On behalf of all Portland State students, we would like to welcome our new university president, Wim Wiewel. Wiewel’s arrival on campus brings about an array of notions, including hope for the future, expectations and questions pertaining to where this university is headed and when it will arrive there.
On behalf of all Portland State students, we would like to welcome our new university president, Wim Wiewel.
Wiewel’s arrival on campus brings about an array of notions, including hope for the future, expectations and questions pertaining to where this university is headed and when it will arrive there.
In his third week on the job, Wiewel already announced the largest donation in Portland State history, a $25 million grant from the Miller Foundation to promote sustainability and hopefully make the university a world leader in the field.
This announcement gave Wiewel a chance to demonstrate that he is composed and affable–characteristics of a good leader. He appears to be more personable then previous presidents and reaches out to the student body more than the others, too.
With that said, this is an exciting time for Portland State.
Wiewel is the eighth president of our university, meaning just seven other student bodies in Portland State’s long history have had the honor and privilege of ushering in a new president.
And with that honor and privilege comes the responsibility for us, the students of this proud institution, to ensure Wiewel and those who surround him shape this university into the place that we would like it to be. At the reception following the grant announcement this past Wednesday, Wiewel handed out his final and most sincere thanks to the students, stating that without us the $25 million gift would not be possible or even meaningful.
That is the truth.
Wiewel is a man confident that he knows where he would like to take Portland State, despite the fact that he has not laid out a specific plan and has instead addressed particular areas he would like to target.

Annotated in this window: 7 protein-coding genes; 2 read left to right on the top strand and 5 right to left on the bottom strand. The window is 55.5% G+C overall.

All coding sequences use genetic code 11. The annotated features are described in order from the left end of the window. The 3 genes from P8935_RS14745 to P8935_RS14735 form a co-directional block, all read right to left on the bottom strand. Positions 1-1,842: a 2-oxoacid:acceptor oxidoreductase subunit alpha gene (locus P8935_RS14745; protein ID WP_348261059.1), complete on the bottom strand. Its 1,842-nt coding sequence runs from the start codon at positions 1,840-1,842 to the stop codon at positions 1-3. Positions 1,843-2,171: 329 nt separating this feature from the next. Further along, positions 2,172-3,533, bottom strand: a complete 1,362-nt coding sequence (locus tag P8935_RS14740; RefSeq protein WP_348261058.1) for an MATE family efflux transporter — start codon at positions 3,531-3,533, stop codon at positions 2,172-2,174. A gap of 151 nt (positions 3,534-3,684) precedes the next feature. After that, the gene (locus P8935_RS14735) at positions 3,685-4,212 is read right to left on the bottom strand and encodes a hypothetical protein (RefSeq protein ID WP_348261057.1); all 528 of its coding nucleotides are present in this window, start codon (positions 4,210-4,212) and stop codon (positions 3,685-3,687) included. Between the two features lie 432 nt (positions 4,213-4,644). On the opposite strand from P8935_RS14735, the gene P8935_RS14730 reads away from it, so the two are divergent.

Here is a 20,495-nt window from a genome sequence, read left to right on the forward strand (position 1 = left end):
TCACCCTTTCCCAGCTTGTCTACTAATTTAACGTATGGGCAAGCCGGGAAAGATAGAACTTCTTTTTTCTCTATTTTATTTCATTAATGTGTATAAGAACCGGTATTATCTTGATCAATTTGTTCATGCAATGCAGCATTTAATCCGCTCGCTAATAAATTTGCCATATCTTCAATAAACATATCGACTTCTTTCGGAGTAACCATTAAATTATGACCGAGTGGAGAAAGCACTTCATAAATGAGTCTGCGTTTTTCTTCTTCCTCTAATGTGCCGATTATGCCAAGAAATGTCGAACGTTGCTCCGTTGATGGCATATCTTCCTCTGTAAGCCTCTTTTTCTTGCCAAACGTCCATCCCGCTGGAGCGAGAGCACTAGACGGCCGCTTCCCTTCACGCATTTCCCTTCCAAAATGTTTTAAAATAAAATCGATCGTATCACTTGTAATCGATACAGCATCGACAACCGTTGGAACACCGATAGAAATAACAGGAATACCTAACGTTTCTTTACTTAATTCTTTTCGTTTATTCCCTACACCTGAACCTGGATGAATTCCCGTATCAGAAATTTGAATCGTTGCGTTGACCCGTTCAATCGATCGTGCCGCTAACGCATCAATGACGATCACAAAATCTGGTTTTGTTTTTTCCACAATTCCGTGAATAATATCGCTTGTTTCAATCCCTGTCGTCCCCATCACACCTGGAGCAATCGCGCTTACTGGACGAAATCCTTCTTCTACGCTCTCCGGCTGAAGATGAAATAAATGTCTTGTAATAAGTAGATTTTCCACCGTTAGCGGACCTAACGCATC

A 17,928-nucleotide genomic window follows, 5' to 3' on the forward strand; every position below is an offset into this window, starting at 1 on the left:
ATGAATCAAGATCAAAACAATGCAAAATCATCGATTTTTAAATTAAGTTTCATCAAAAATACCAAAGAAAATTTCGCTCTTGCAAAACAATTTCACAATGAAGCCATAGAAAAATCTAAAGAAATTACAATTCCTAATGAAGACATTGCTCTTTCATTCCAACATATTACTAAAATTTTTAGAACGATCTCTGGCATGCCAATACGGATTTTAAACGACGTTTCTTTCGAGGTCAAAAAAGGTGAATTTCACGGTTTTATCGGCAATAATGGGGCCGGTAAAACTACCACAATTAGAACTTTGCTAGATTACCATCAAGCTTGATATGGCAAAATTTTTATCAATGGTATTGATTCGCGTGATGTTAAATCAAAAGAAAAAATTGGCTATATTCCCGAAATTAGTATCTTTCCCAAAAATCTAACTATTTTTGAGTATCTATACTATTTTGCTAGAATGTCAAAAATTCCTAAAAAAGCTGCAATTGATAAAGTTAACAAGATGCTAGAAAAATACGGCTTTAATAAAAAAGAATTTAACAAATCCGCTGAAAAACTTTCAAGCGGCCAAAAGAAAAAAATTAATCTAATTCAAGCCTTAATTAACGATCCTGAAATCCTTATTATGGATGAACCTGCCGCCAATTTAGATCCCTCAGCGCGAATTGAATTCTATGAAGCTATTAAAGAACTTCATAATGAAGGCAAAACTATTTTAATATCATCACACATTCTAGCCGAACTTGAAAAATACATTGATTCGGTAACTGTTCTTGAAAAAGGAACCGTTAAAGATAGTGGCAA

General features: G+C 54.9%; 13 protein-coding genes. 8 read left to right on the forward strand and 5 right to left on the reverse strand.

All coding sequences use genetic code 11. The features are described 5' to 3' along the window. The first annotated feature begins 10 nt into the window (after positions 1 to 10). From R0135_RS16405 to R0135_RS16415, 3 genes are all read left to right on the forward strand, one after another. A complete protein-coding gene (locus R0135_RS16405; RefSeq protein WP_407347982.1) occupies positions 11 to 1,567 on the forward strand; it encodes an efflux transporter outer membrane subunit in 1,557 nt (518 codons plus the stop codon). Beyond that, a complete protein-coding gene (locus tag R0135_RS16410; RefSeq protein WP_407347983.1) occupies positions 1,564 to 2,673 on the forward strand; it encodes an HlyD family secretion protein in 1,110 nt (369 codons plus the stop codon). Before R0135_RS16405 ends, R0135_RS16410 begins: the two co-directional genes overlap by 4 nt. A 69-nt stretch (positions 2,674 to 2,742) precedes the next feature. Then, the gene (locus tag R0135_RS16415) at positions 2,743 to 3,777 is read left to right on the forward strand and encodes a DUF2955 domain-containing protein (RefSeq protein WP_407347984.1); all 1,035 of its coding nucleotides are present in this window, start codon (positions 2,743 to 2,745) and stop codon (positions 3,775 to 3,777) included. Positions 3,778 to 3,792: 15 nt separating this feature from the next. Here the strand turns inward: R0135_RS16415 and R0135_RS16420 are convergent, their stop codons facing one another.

Considering Wiewel promotes a sense of community on campus, the students need to collaborate with him to help him construct his objectives and realize his goals.
Even without a clear-cut game plan, Wiewel has already expressed that he would like our university to become a model for sustainable institutions. And the $25 million cannot hurt that pursuit.
Sustainability is becoming increasingly significant in the world and Wiewel’s plans to make Portland State a leader in the field can only help raise the university’s profile, which is definitely something most students would like to see.
But we caution Wiewel that with all of this talk of sustainability he does not lose sight of other ways to improve the university.
How will his changes help that English major that works two jobs and commutes to campus? What will he do to make the Portland State experience better for the single mother of three? What does he have in store for the frazzled freshman that chose Portland State over Oregon’s other fine universities?
We worry that with a fresh influx of students, pushing enrollment to over 27,000, class sizes will continue to grow when they desperately need to shrink.
We fear that with the focus squarely on promoting sustainability from an ideological standpoint, areas of campus that are far from environmentally friendly–such as the lack of showers in many housing buildings or the mistreatment of chemical waste–will be forgotten.
We think Portland State should continue to become more of a community and less of a place to simply take classes.
We know this is a great opportunity to change this university for the better.
And we believe that with the support of the students Wiewel is the right person to make these changes to move Portland State forward.